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Certificate of Discharge for Seamen
by John MacFarlane 2016
Certificate of Discharge for Seamen issued April 16, 1917 to R. Child, an American Able Seaman who had served in the S.S. Coaster engaged and discharged in Vancouver BC. (Photo from the Nauticapedia collection.)
The Merseyside Maritime Museum website states "Certificates of Discharge were introduced following the Merchant Shipping Act, 1854, which required a Certificate of Discharge and Character to be signed by both the seafarer and the master at the end of each voyage. Originally individual paper certificates that were issued when signing off from each voyage, they were eventually replaced by the Continuous Certificate of Discharge, a passport sized, hard backed book, usually with a blue cover, that could record many individual voyages."
The Certificate of Discharge for Seamen was issued to merchant seamen on their discharge from a ship to record their service, and an assessment of their conduct and ability. The recipient of this certificate was rated as "VG" or "Very Good". This was actually the only acceptable rating as any other would have been considered as lower quality and therefore unacceptable. The certificate was essential to the seaman’s potential for gaining a billet in another vessel.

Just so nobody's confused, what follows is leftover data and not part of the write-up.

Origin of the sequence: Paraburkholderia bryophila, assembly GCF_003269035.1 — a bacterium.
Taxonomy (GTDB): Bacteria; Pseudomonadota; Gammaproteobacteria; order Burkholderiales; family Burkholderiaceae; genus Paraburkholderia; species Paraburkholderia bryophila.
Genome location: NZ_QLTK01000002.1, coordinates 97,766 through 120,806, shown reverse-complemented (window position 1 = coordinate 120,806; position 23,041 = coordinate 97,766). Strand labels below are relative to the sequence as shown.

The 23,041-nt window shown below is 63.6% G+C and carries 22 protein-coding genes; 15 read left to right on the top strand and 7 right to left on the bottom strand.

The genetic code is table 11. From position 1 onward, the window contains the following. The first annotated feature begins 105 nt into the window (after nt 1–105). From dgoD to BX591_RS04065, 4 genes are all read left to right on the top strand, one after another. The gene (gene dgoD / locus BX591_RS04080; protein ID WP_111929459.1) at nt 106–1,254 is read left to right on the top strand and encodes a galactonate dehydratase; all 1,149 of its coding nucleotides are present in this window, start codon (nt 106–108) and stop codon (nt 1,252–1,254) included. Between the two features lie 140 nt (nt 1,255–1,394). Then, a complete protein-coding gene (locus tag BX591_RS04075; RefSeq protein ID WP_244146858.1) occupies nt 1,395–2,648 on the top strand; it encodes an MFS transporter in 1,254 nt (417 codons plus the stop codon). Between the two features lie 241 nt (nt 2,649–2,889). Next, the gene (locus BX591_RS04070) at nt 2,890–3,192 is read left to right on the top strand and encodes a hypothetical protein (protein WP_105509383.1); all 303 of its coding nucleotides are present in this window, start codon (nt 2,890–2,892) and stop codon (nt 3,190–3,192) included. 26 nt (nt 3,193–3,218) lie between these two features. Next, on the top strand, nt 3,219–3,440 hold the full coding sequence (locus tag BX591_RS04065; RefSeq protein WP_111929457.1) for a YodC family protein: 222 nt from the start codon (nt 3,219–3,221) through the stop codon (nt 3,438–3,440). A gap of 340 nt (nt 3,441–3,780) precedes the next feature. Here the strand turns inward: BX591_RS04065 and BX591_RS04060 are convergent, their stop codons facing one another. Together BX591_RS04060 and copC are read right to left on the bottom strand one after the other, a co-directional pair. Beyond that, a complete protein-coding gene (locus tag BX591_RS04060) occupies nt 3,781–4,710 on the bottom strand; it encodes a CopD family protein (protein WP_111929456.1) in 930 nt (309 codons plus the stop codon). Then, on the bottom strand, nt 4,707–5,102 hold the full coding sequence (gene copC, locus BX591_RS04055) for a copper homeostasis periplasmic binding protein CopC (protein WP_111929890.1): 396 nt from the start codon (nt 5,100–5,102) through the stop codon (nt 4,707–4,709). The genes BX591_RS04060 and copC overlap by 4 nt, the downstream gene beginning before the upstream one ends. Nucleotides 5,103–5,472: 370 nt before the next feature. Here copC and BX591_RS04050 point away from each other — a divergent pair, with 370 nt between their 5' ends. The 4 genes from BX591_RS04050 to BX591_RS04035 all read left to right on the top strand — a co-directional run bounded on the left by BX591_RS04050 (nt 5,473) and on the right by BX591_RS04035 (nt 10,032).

For many years, it has been the practice for the Master to enter his opinion of a seaman’s conduct and ability in that seaman’s discharge book, together with information about the ship, the period of service and the seaman's position. The sections of the Canada Shipping Act which authorize or require these discharge book entries, Sections 183 and 184, stipulate that discharge book entries for conduct and ability shall only be made if requested by the seaman. Canadian discharge books have recently been reprinted and the space for conduct and ability entries deleted so as to comply with Convention 22 of the International Labour Organization.
To quote from this article please cite:
MacFarlane, John M. (2016) Certificate of Discharge for Seamen. Nauticapedia.ca 2015. http://nauticapedia.ca/Articles/CertofDischarge.php
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